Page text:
On a basketball court there is not a situation that can arise that Fred VanVleet has not already seen or instinctively knows how to handle.
But four years ago VanVleet stepped well outside his comfort zone and opened a business for the first time. The FVV Shop is located in his hometown of Rockford, Ill., where VanVleet grew up and carries his own clothing line designed around his ‘Bet on Yourself’ motto.
The business has grown tremendously since and VanVleet, who heads into his sixth year in the NBA with the Toronto Raptors in October, is no longer the business neophyte he once was but he remembers all the stumbling blocks along the way.
It’s those stumbling blocks that VanVleet would like to help like-minded entrepreneurs looking to make the jump into the business world avoid.
Teaming up with American Express Canada has allowed him to do just that.
On Tuesday, American Express Canada launched their new initiative ‘Blueprint: Backing BIPOC Businesses. It is a mentorship and grant program designed to support the advancement of Black, Indigenous and People of Colour (BIPOC) business owners across Canada.
BIPOC business owners are invited to review program eligibility and apply for one of 100 positions in the program by visiting dmz.to/AmexBlueprint. Applications close July 27.
The one hundred successful applicants will be enrolled in a 15-week program overseen by DMZ, a world-leading business incubator providing the kind of business mentorship VanVleet only could have wished to have when he opened up his shop. They will also each receive a $10,000 grant to help take their businesses to the next level.
“I would say I had Kyle (Lowry) and DeMar (DeRozan) and everybody like that who I could speak to about a bunch of different business dealings but I don’t think any of them had a clothing line at the time so I was just trying to freestyle it as I go,” VanVleet said.
Lowry and DeRozan were VanVleet’s vets at the time with the Raptors and while helpful with the experience in the business world that a younger VanVleet would not have had, they were not necessarily ideal mentors for what he was going through.
“I learned a lot, made a lot of mistakes, but that aspect of having mentorship and having someone to lean on and share ideas with and bounce ideas off of, that could go a long way,” VanVleet said.
But as tough as starting out might have been for VanVleet, he knows it has to be that much tougher for another BIPOC entrepreneur who doesn’t have the advantages VanVleet had starting up.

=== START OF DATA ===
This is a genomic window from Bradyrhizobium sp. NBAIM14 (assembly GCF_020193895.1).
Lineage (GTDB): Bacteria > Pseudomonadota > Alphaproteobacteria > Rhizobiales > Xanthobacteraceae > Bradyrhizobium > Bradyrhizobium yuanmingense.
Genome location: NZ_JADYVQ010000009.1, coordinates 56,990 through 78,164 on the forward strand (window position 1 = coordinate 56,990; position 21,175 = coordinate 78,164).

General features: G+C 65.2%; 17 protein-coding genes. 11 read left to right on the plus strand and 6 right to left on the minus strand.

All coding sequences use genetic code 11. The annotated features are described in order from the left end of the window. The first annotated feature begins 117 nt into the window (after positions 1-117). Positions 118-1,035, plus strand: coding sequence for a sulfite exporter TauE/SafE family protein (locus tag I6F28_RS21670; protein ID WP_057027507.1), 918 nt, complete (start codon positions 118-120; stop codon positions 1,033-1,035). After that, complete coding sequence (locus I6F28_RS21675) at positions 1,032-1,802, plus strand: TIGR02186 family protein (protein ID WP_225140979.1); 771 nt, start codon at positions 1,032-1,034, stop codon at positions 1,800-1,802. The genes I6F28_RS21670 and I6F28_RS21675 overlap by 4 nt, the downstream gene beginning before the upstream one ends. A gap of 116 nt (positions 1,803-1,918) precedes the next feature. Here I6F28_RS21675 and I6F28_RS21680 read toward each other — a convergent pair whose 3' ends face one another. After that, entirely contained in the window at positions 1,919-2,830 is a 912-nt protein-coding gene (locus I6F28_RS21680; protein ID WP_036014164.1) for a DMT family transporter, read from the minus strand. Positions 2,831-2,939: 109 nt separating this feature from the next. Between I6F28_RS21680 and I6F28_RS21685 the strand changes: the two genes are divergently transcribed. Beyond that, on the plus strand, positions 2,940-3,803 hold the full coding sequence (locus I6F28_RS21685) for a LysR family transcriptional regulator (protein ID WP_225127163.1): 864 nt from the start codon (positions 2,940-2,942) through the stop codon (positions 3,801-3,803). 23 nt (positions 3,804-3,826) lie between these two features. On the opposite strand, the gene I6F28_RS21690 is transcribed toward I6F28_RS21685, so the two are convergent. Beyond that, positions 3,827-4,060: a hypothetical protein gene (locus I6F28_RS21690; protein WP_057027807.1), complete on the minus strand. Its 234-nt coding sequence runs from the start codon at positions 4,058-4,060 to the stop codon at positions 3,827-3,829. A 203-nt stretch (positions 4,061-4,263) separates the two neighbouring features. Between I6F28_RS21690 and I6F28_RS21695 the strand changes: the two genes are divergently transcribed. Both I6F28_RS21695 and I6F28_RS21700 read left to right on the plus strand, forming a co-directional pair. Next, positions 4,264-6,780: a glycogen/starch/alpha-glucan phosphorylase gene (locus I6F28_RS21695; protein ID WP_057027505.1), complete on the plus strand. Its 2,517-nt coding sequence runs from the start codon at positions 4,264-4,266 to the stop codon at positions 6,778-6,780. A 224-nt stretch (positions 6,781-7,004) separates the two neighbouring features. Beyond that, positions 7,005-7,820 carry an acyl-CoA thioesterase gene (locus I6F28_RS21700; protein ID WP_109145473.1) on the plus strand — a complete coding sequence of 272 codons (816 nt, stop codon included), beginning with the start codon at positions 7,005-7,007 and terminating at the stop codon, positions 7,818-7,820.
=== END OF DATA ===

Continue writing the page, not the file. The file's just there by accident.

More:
“The idea was easy,” VanVleet said of his earliest business memories. “It was ‘OK, I’m an NBA player. I’ve got this brand of clothes and I’ve got fans and how do we make that work?’
“That was the easy part,” he said. “The hard part was like mostly, you want to find a store? OK, then you got to find a real estate agent. Do you want to rent or do you want to buy? So we ran into a bunch of hurdles and a lot of them I was able to get around because I knew people and people knew who I was. I could call the mayor of Rockford and tell him I need a permit for this, this and this and it gets done the same day. But everyone can’t do that.
“So I know how hard it was for me and I’m very privileged and lucky and blessed to be in this position so I was able to move around (and make it work). But I think about the regular person who doesn’t have the access to all that.”
This AMEX initiative falls in line almost perfectly with what VanVleet wants to do away from the basketball court.
VanVleet was a strong advocate of all the social justice and playing field-levelling initiatives the NBA took on when they returned to play in Orlando following a pandemic-necessitated shutdown. Inside the league-created Bubble in Orlando those initiatives flourished but with the league back operating throughout the US again this past season, the same traction didn’t seem to be there.
For VanVleet this type of real help for BIPOC business owners was a perfect continuation of the kind of work the NBA was doing inside the Bubble.
“This is a layup,” VanVleet said. “I think this is kind of what we are speaking to — actionable items that can actually be followed through and something you can see as tangible. Anyone can put out a statement or anyone can write a nice post on Instagram or Twitter and make it pretty or do a cool video, but this is something that actually means something. They are putting up $1 million which is not a small amount of money and it’s going directly towards people who wouldn’t have had this access or these resources so it’s a pretty cool initiative that they are doing and I’m just happy to be on board.”
Before launching into this initiative, AMEX conducted a survey of both BIPOC and white business owners to determine what type of barriers BIPOC business owners faced in today’s economic environment.
Among the findings were more than half (53%) of BIPOC respondents described the barriers they’re currently facing as “significant” compared to 37% of white business owners. As well, 66% of BIPOC business owners say they have difficulty accessing capital and financing for their business.
VanVleet is now challenging other AMEX-like sized corporations to follow suit with similar initiatives that will level the business playing field for all future BIPOC entrepreneurs.
“We need the mainstream large corporations to step up and not put out a statement or something cute that says we are going to do this, this and this or we are going to do inclusion training or something like that,” VanVleet said. “We need to see what they actually mean and so far, from my experience, AMEX is doing that.”